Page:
Greenwich Village Townhouse, 2011
A historical 1850's New York Townhome, which needed to be completely remodeled. A large rear extension was added to the building, while retaining its historic nature. A roof penthouse with a hot tub, and an expansive cellar excavation which added another level to the property. A glass atrium underneath the rear porch brings plenty of natural light, and a stepped interior garden lessens the feeling of being below ground. The main focus of the project are the terracing spiral and arched stairs that expand the view upwards as one climbs to the higher levels.
Apartment Building on 7th Avenue, 2007
The acute front angle of the building, and the narrow lot size made for a very challenging project. A main feature of the design were the see-thru fireplaces located on the front facade. This "firewall" would be decorative both from the street, and from the inside. To superimpose the calm introspective hearth onto the bustling city. The small, but functional kitchens were placed in front, with a great view up and down the Avenue.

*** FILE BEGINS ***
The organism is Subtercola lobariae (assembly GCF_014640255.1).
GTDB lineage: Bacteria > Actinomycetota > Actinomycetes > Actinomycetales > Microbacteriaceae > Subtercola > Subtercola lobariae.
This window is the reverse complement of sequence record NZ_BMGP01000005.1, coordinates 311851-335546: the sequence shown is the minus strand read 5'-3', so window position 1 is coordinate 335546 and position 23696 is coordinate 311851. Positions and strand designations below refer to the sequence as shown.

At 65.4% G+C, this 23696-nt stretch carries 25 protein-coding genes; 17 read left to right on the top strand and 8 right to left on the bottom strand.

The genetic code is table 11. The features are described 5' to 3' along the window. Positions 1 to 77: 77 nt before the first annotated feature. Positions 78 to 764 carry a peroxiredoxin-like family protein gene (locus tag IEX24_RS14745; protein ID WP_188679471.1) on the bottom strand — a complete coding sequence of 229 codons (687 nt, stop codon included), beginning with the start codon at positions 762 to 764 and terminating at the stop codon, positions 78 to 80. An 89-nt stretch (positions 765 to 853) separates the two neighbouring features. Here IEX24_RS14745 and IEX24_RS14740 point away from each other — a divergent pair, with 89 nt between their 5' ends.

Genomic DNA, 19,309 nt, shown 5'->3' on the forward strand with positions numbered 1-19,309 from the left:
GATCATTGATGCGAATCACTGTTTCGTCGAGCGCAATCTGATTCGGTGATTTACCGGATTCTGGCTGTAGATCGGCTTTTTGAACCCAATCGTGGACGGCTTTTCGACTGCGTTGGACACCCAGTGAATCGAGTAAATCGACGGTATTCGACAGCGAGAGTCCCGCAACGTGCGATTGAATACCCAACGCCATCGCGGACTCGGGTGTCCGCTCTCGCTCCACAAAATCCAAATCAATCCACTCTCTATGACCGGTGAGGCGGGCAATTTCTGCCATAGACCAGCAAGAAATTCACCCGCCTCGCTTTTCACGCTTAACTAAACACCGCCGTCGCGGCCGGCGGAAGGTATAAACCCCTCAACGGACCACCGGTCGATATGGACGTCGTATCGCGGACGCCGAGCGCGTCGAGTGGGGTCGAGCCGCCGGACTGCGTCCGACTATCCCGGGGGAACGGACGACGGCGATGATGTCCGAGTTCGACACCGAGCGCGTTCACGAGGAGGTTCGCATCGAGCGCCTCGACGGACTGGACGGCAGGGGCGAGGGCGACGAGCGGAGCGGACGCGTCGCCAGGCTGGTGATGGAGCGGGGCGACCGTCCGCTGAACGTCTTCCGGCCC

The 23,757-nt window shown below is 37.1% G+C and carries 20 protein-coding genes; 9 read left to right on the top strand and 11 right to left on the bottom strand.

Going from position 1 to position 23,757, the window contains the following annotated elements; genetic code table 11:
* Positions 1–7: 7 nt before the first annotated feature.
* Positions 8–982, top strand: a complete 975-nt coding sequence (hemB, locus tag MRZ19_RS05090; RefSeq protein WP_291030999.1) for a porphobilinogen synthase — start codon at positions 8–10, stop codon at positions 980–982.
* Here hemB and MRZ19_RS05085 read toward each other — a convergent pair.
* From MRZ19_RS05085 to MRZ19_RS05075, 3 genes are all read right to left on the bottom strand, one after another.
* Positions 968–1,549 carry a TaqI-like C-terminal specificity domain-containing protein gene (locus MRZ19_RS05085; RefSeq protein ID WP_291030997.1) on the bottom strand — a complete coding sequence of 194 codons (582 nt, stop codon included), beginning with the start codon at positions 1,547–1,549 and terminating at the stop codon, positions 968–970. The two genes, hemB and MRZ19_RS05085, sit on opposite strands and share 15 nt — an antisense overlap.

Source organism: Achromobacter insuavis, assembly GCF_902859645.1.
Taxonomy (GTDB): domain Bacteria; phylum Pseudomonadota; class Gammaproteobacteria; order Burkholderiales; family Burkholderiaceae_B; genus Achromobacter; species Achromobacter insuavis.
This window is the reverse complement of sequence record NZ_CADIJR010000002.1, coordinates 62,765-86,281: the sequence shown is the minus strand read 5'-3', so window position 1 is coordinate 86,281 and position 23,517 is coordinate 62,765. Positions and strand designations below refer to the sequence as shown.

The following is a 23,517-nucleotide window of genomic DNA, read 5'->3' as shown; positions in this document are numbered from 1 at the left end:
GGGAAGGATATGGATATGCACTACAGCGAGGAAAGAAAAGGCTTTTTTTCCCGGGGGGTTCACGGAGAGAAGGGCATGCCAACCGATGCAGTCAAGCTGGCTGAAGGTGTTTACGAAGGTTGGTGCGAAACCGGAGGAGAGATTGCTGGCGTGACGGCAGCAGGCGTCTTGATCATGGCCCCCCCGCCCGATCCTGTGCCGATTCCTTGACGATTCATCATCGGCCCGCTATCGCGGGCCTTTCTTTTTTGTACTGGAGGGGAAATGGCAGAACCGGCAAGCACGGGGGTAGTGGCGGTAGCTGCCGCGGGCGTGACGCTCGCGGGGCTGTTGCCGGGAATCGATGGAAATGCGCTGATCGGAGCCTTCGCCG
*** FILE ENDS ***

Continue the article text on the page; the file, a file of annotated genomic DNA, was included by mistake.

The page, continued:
Madison Avenue Loft, 2002
This tiny studio apartment was a real challenge. With only 430 square feet at our disposal, but a relatively high celing, the only option was to expand upwards. With creative "excavation" of unused spaces concealed under dropped ceilings, great storage spaces were added on top of the kitchen and bath. A "floating" loft bed was squeezed between beams, with just enough height to sit comfortably upright, and step onto the lower platform - which also doubled up as a tiny office. The stairs all expand, lift, rotate to give access to hidden storage spaces.
Hoboken Brownstone, 2010
The challenge was to incorporate modern amenities, while keeping the wonderfully preserved historic detail. Abundant with woodwork, and a rich patina from the 1880's, we used traditional materials and craftsmanship to keep the spirit of the house. The organic forms contrast the Victorian style, not trying to blend in, but also not clashing.